Two confiscated Georgian military banners were thrown down in the middle of the square, an apparent parallel to the 1945 Victory parade on Moscow's Red Square. The ceremony was followed by a parade of the region's military.
The event took place after the Georgian rebel republic was recognized as independent state by Russia on August 26 following a five-day war with Tbilisi, which attacked the region in a bid to bring it under central control on August 7.
"Today marks 18 years since the Republic of South Ossetia was proclaimed," South Ossetian leader Eduard Kokoity told a crowd on the square ahead of the parade. "For 18 years, the people of South Ossetia have been proving their right to an equal place among other nations."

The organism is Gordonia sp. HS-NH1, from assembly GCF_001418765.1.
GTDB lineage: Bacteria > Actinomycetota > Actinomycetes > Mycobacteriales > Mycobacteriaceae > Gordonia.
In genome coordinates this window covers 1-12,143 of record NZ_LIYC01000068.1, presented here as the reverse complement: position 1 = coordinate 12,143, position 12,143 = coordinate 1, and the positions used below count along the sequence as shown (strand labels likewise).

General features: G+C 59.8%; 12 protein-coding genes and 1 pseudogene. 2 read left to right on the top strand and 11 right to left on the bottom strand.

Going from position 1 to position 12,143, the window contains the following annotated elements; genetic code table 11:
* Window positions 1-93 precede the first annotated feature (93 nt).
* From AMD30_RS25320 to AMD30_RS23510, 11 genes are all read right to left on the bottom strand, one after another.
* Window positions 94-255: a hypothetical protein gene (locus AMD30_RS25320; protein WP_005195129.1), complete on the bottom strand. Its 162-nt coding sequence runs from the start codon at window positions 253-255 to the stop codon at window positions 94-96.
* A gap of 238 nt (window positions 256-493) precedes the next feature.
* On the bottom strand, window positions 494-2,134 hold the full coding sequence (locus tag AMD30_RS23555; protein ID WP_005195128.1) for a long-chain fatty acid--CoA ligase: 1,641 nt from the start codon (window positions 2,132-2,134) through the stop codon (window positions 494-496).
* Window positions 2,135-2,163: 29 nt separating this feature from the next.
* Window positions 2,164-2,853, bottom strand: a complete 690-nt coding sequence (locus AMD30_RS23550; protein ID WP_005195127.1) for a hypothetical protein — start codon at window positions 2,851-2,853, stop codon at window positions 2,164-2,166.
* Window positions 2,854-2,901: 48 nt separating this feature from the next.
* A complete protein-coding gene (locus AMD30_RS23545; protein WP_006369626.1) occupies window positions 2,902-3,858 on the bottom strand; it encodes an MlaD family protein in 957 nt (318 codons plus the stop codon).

Kokoity said the great day was overshadowed by sorrow for those who were killed in the recent Georgian offensive.
South Ossetia, then an autonomy within Soviet Georgia, proclaimed independence on September 20, 1990, when the Soviet Union was disintegrating. The region broke away from Georgia after a bloody armed conflict that followed.
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If attempts to drag Russia into a direct military conflict in Ukraine are successful, it would be a catastrophe for Russia comparable to the 1979-1989 Afghan war. There is no direct evidence that the US is trying to bring about a second Afghan war, but indirect evidence abounds.